Printed from


Monday, 24 July, 2017 - 4:00 pm

As we are about to begin the 9 days of mourning the Temple, I am reminded of how, while reading Lamentations last year during Tisha B’Av, I came upon an understanding of how our Jewish heritage supports and informs the Chaplain’s practice of encouraging patients to “lament”.

At first glance it may seem to run contrary to many of the dictums in Judaism that encourage joy and a positive outlook as key elements in faith and worship of G-d. However we do find other practices in Judaism, such as the communal mourning and extensive reading of lamentations that point to the opposite.

As I was reading the Kinos for several hours I began to question: Why is it that we read the entire Kinos at one time? Could the reading not be divided over the first 9 days of Av when we observe many mourning practices? Similar to the reading of Slichos, where we read the Slichos over a similar period of time 30-40 minutes per day?

The answer I believe is found in our pastoral practice of lamenting. A designated period of time needs to be dedicated exclusively to the expression of sorrow and anguish to fully process those feelings and to allow the patient to move on. Not taking care to fully mourn the situation will cause the sadness to linger.

Similar support for this practice can be found in the dictum from Ethics of Our Fathers: Do not placate your fellow in the moment of his anger, do not comfort him while his dead lies before him.. In addition we have the Jewish practice of Shiva, when an entire week is dedicated to mourning the loss of the deceased by close relatives. Visitors to the Shiva house are encouraged to listen to the mourners and speak little themselves. The mourners are encouraged to refrain from engaging in practices that will distract them from mourning their loss.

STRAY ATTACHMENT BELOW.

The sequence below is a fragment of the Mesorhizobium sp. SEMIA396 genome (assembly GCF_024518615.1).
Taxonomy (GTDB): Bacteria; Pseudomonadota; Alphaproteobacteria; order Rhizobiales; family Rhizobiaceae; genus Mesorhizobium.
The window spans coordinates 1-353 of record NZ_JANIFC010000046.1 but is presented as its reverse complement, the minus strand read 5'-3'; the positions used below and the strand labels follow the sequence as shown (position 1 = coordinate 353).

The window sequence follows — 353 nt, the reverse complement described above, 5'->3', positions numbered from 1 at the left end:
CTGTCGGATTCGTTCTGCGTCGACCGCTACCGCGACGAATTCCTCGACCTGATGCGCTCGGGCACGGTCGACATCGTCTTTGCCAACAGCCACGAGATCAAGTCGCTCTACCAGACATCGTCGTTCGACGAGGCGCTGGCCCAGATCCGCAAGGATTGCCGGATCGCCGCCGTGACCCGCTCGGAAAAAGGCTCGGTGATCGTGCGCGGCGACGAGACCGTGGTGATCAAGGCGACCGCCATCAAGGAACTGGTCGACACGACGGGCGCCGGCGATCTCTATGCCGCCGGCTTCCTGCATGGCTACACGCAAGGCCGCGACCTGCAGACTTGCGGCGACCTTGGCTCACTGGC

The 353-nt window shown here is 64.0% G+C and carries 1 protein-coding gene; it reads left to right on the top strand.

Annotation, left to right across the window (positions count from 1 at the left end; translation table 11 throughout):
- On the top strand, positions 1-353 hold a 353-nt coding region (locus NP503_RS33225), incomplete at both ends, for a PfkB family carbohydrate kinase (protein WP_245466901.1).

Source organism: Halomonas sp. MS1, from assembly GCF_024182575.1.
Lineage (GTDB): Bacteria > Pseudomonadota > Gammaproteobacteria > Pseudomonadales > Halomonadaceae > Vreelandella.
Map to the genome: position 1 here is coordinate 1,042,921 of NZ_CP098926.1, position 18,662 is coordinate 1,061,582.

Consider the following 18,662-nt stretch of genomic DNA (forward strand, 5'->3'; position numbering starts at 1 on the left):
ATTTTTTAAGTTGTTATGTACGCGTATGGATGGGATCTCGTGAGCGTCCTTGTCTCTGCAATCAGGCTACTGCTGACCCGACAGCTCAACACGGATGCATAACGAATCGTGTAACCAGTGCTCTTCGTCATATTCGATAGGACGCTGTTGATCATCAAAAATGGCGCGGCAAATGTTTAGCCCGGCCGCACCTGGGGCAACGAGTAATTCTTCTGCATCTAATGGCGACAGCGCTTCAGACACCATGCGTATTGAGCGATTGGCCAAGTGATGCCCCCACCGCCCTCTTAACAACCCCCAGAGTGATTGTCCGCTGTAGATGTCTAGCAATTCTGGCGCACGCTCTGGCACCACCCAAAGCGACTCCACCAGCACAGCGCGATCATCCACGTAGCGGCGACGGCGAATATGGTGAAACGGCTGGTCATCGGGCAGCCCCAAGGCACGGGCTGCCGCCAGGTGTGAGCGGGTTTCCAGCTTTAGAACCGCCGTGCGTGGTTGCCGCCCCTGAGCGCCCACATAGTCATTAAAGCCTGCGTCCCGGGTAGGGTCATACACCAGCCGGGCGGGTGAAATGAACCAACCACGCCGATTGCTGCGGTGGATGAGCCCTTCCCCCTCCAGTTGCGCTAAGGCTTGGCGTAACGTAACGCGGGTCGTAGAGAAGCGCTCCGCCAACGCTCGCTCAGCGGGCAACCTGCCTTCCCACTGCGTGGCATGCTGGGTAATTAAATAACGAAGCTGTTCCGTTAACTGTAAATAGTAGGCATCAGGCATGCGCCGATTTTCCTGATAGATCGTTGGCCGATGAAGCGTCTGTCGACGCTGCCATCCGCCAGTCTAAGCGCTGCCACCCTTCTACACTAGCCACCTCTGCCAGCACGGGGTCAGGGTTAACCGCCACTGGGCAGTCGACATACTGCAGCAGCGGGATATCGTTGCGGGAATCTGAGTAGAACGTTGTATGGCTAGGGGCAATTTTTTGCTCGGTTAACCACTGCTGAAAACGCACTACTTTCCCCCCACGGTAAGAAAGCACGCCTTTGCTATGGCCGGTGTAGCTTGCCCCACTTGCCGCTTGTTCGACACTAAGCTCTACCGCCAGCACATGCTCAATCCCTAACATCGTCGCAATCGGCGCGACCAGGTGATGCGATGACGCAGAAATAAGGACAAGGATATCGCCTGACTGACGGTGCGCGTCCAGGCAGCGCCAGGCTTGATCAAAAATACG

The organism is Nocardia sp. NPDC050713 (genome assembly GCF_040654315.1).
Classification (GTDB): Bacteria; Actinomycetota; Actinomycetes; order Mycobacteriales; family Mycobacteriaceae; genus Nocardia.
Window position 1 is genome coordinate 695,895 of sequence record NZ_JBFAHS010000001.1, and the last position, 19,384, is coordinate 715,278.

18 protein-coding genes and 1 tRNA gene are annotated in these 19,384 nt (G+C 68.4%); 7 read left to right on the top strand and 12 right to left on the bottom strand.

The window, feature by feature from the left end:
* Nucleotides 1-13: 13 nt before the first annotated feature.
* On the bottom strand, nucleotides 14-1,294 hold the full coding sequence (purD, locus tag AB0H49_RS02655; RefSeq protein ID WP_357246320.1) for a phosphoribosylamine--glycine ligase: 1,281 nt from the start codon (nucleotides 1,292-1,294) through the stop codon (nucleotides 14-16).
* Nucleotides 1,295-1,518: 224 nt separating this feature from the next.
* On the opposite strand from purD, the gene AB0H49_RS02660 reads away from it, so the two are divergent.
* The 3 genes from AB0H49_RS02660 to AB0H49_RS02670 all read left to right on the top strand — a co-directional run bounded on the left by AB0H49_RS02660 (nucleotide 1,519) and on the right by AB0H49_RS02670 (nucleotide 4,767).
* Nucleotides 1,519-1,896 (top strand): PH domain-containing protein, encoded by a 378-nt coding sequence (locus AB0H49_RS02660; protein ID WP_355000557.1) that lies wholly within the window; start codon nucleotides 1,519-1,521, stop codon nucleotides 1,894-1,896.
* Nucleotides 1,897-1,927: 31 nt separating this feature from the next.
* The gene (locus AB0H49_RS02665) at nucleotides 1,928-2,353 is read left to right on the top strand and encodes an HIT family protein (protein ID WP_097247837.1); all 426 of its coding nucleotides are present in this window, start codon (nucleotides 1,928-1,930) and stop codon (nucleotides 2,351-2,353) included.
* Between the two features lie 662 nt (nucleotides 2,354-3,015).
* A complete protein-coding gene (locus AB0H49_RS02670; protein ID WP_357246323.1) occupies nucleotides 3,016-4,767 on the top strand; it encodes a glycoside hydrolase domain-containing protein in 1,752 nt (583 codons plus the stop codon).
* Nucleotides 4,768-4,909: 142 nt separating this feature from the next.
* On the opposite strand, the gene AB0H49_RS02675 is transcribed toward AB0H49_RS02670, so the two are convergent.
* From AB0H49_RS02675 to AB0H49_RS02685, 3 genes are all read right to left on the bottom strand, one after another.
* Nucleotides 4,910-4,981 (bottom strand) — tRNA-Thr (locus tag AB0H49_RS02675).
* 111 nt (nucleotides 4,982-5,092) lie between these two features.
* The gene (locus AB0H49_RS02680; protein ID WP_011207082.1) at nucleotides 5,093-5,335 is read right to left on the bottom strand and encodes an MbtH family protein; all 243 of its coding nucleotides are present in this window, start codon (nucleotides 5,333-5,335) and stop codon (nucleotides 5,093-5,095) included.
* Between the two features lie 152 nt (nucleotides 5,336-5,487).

The immediate take away from this understanding I applied in my recent attempt to use my pastoral skills in conflict resolution. I had called one of the parties in the conflict to wish them a Good Shabbos and also to suggest that we get together for a face to face dialogue about how to improve the situation. His response was a tirade, during which he insisted I not interrupt him, during which he asserted I was missing some of my skeletal elements and claimed I was a small cog of his opponent’s machine. At the same time he praised me and my sons in law.. Which left me wondering if this was sincere praise or an attempt to get me to his side?

Based on this newly appreciated understanding I decided to apply the last dictum in the quote from Ethics of our Fathers “do not seek to see him at the time of his degradation” and to allow him to fully lament his current situation and process his anger.

Comments on: Lamenting
There are no comments.